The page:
'The stigma of a criminal record' Conviction voided: Judge's action spurs anger, raises questions about justice vs. mercy.

February 07, 1997

PLENTY OF people convicted of crimes later come to understand the full meaning of "the stigma of a criminal record" that a Baltimore County man had erased by Circuit Judge Thomas C. Bollinger. Many of them serve their time in prison, paying their debt to society and, upon release, find that no matter how much they regret their crimes, society is slow to forgive. Ask any ex-prisoner who tries to convince an employer that he is worthy of holding a job.

Consider the case of Charles E. Weiner, who had been convicted of battering the head of his estranged wife into a tile floor. Mr. Weiner, like many other first-time offenders, took advantage of a common procedure in requesting removal of a conviction from his record. In exchange, he will have two additional years of probation which, as Judge Bollinger noted, gives authorities a longer period in which to monitor his behavior.

The procedure Mr. Weiner used may be commonplace, but reports of this case raise more questions about the justice system's approach to domestic violence, in part because it involves a judge who in 1994 got a rare reprimand from the judicial disabilities commission for comments insensitive to crimes against women. The Weiner case should stir more debate about whether Maryland law and some judges are too lenient in dealing with domestic violence.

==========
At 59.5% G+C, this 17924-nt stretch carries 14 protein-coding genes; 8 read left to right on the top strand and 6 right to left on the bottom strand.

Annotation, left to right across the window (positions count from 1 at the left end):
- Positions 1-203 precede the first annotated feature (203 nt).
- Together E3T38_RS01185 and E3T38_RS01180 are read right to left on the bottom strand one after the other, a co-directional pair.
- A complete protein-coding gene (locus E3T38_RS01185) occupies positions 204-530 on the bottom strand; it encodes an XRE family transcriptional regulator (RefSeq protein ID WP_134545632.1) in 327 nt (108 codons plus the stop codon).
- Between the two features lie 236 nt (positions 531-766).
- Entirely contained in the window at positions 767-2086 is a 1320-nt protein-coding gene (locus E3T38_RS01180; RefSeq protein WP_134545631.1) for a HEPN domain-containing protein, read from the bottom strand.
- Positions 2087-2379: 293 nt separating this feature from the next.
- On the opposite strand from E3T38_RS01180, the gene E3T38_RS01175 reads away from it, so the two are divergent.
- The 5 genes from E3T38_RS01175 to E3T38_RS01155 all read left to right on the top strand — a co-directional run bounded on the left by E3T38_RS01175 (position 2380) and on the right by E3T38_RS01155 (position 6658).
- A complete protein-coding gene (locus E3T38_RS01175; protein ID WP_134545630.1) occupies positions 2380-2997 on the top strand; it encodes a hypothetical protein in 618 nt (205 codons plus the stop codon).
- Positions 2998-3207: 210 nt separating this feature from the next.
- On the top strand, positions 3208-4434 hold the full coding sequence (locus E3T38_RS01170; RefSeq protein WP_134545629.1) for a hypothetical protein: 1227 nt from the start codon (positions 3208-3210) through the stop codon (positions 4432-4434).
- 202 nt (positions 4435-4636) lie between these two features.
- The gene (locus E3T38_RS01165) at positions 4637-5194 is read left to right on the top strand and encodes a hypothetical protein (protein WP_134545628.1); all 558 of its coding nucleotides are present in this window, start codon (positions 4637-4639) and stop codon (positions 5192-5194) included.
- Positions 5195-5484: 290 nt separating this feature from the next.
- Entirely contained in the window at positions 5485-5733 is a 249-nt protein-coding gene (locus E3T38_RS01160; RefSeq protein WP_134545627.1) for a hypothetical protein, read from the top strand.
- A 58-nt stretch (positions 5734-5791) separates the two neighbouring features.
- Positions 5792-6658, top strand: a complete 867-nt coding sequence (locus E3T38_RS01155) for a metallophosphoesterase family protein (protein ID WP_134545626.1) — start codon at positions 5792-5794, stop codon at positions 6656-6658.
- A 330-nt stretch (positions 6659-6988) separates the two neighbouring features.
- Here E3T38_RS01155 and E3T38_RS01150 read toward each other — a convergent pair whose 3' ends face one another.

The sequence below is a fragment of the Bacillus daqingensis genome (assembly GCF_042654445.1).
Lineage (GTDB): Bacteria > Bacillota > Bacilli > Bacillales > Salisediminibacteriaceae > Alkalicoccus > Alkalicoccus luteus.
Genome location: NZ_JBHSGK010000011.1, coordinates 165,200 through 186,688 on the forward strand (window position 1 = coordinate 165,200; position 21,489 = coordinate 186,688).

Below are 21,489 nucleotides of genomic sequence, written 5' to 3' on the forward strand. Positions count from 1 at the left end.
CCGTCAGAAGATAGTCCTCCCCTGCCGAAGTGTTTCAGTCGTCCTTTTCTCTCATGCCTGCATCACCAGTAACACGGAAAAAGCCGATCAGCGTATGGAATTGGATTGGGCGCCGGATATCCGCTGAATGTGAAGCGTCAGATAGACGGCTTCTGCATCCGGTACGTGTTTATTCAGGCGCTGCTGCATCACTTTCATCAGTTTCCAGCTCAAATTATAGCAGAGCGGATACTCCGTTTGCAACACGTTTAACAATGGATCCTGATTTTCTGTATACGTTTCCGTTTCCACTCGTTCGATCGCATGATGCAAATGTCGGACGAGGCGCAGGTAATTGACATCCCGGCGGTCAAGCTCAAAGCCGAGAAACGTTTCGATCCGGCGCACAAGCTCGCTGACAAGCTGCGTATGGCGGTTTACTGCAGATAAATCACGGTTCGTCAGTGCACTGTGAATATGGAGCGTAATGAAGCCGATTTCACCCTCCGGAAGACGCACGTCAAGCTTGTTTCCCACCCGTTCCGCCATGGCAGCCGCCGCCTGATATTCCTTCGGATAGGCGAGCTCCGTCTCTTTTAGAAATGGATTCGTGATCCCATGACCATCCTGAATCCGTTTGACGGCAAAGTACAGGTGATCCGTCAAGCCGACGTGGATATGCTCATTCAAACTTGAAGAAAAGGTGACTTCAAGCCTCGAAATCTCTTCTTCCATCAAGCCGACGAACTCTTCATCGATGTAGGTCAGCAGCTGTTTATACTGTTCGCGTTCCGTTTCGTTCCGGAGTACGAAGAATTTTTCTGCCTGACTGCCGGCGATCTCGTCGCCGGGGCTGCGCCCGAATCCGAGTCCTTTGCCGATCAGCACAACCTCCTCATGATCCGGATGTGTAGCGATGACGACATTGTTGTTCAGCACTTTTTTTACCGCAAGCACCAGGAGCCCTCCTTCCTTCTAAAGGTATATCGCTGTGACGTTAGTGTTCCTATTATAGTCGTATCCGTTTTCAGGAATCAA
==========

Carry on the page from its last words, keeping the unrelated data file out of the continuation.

Does a person who inflicts dangerous injuries on a spouse deserve a clean record? Where does society impose justice and when should it show mercy? Those are never easy questions; that's why judging is hard work. But the public has good reason to question why a man can wipe his record clean after attacking his wife so brutally.

Intimate relationships always engender passionate feelings, and

those passions can go awry in dangerous ways. When one person attacks another with potentially deadly force, regardless of the provocation, he or she is committing a serious crime for which there should be consequences -- including a social stigma.

Pub Date: 2/07/97

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